Tags: Barack Obama | Ebola Outbreak | obama | angry | ebola | crisis

New York Times: Obama 'Angry' Over Ebola Response

By    |   Saturday, 18 Oct 2014 01:00 PM

On the surface, even in his weekly address Saturday, President Barack Obama is urging calm when it comes to the Ebola crisis, but people behind the scenes say that he is becoming more frustrated and even angry with how his administration has been handling the United States' response.

For example, during his cabinet meeting on Wednesday, people briefed on the event said he was angry about medical information that was turning out to be wrong, including how to categorize Ebola patients, reports The New York Times.

Obama reportedly complained that the response, particularly from the Centers for Disease Control, was "not tight."

The president is caught in a tough place, as he must pull together the response without adding to the panic over Ebola, which has been growing steadily since the death of Liberian Thomas Eric Duncan in a Dallas hospital and the infections of two nurses, Nina Pham and Amber Vinson, who cared for him.

The panic was stoked even more on the news that Vinson had flown cross country on a commercial jet. So far, no other infections have been confirmed in the United States.

Friday, Obama answered calls to appoint an Ebola "czar" to coordinate the response and reassure the public on the crisis. But his choice, Ron Klain, who is a former aide to Vice President Joe Biden, is being criticized as a political appointment rather than an expert who can help solve problems.

But being in command without stoking panic is a challenge, said David Axelrod, a former close adviser of Obama's.

“It’s not enough to doggedly and persistently push for answers in meetings," Axelrod told The Times. "You have to be seen doggedly and persistently pushing for answers.”

In the weeks since Duncan arrived, the White House has pushed to insist the news media was overstating the crisis while showing the president was taking action.

But Obama's national security staff is stretched thin. In addition to the Ebola crisis, officials are in the midst of the military campaign against the Islamic State (ISIS), and has had to deal with Russia's escalation of hostilities against Ukraine, among other issues.

On Thursday, like on Saturday, Obama attempted to ease the panic, but the mood is changing from the time around Sept. 30, when Duncan tested positive for the disease.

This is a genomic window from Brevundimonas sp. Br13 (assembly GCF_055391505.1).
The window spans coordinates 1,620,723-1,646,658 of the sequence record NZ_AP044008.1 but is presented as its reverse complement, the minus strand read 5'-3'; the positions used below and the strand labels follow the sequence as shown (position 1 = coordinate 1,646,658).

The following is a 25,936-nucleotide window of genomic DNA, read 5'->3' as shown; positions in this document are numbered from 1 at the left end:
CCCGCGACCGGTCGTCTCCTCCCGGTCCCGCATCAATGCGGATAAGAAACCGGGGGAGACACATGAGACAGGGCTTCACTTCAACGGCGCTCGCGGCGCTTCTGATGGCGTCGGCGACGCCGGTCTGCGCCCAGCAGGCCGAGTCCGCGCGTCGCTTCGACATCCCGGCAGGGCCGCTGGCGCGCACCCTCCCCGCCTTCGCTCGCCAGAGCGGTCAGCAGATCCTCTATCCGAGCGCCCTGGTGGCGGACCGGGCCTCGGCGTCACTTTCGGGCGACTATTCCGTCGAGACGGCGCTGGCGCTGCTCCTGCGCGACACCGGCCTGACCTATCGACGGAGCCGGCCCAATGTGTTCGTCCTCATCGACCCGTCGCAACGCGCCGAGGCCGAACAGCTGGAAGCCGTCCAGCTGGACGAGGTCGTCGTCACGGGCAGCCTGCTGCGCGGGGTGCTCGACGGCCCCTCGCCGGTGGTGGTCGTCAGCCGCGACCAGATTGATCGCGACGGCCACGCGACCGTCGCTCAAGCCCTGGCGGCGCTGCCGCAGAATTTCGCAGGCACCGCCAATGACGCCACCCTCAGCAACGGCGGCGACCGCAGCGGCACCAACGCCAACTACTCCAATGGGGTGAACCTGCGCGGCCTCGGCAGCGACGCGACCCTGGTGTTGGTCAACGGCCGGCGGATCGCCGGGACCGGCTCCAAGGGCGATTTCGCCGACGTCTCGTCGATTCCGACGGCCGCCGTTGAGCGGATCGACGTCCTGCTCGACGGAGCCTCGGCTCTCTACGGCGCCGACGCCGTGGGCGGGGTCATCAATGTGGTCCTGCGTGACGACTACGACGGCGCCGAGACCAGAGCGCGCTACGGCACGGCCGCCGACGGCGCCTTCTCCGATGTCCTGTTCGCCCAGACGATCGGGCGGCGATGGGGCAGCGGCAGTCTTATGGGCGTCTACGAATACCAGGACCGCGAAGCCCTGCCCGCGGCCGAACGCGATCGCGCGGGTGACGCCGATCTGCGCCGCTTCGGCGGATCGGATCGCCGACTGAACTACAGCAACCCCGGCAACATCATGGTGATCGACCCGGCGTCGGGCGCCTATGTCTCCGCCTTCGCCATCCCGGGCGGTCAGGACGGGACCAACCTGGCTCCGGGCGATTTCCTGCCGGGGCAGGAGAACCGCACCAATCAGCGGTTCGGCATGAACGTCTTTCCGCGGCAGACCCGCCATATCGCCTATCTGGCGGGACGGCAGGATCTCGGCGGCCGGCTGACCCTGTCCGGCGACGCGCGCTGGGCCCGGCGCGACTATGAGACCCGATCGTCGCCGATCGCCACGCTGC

And Obama kept up with his usual activities, including meeting with Israeli Prime Minister Benjamin Netanyahu and travel for Democratic party fundraisers.

But with questions about Duncan's treatment mounting, federal officials have been rethinking their response to the disease.

Government officials still kept bickering, though, over what that response would be. For example, the CDC had opposed screening for Ebola at airports, but Homeland Security Secretary Jeh Johnson worked out the process, and the screening process began at selected airports.

The crisis reached a new height with the news that Vinson had traveled on a Frontier Airlines flight even though she had a fever, said senior officials.

"This Frontier thing took it out of the abstract thing and to this level where people could identify with and made them scared,” a senior official told the Times.

After that, Obama canceled his fundraising trips and officials scheduled days of meetings, shelving all other subjects publicly, including the fight against ISIS.

And the administration insists Obama has been deeply engaged in the issue since August, when African leaders met in the United States and he pushed them to ramp up the Ebola fight.

"It’s not that people aren’t doing anything,” a senior official said. “It’s that they’re not yet doing enough.”

After Klain's appointment though, Obama appears to be returning to business as usual. On Friday, he headed a meeting with the National Security Council to discuss ISIS, and he plans to travel to Maryland and Illinois Sunday.

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On the surface, even in his weekly address Saturday, President Barack Obama is urging calm when it comes to the Ebola crisis, but people behind the scenes say that he is becoming more frustrated and even angry with how his administration has been handling the United States'...
obama, angry, ebola, crisis
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2014-00-18
Saturday, 18 Oct 2014 01:00 PM
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